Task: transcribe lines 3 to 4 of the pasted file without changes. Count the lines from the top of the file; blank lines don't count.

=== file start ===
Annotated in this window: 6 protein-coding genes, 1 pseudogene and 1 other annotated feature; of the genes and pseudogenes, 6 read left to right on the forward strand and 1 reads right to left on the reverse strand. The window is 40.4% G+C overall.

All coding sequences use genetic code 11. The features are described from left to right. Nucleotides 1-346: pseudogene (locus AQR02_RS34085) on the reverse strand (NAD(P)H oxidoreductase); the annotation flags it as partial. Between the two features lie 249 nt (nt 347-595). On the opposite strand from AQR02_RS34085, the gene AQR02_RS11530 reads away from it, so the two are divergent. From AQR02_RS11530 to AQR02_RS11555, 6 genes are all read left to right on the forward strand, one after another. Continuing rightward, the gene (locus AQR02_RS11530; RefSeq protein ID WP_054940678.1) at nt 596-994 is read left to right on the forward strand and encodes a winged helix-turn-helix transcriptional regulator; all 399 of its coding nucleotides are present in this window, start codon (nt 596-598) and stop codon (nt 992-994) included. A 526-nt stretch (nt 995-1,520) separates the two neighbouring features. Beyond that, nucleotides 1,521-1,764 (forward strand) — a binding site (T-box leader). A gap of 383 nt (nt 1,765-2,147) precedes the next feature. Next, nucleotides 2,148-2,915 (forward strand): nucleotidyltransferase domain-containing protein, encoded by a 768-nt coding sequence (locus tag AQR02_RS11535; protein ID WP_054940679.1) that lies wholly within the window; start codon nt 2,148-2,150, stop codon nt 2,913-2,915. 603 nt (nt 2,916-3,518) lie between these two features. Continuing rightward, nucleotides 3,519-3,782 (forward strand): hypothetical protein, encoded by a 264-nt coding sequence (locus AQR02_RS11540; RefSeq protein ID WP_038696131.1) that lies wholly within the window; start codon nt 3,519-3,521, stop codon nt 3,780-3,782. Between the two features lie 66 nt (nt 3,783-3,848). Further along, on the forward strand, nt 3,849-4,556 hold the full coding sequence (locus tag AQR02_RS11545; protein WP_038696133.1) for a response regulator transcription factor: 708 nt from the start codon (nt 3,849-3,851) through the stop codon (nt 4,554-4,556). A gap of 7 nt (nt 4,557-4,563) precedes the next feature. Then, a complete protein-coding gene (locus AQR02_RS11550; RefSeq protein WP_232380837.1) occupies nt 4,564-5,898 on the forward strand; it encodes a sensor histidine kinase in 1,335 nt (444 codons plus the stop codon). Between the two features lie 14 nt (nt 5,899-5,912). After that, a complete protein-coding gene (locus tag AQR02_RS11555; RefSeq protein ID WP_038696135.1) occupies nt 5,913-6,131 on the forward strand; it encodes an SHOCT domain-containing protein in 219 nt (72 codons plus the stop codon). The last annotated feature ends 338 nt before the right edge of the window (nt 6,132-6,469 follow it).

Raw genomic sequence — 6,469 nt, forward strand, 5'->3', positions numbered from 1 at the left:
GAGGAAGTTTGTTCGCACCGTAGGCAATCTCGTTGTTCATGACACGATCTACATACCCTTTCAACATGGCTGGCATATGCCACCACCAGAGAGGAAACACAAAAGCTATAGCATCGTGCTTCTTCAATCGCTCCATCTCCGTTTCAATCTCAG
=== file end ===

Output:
Raw genomic sequence — 6,469 nt, forward strand, 5'->3', positions numbered from 1 at the left:
GAGGAAGTTTGTTCGCACCGTAGGCAATCTCGTTGTTCATGACACGATCTACATACCCTTTCAACATGGCTGGCATATGCCACCACCAGAGAGGAAACACAAAAGCTATAGCATCGTGCTTCTTCAATCGCTCCATCTCCGTTTCAATCTCAG